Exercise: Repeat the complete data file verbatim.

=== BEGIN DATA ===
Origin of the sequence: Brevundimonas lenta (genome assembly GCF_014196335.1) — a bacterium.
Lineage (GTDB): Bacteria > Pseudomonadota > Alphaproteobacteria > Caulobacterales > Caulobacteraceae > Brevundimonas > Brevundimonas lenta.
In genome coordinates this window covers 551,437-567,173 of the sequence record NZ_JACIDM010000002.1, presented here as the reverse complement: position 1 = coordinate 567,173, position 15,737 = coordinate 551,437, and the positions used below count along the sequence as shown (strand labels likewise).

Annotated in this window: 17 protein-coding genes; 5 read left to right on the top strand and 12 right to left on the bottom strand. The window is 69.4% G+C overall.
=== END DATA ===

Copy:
Origin of the sequence: Brevundimonas lenta (genome assembly GCF_014196335.1) — a bacterium.
Lineage (GTDB): Bacteria > Pseudomonadota > Alphaproteobacteria > Caulobacterales > Caulobacteraceae > Brevundimonas > Brevundimonas lenta.
In genome coordinates this window covers 551,437-567,173 of the sequence record NZ_JACIDM010000002.1, presented here as the reverse complement: position 1 = coordinate 567,173, position 15,737 = coordinate 551,437, and the positions used below count along the sequence as shown (strand labels likewise).

Annotated in this window: 17 protein-coding genes; 5 read left to right on the top strand and 12 right to left on the bottom strand. The window is 69.4% G+C overall.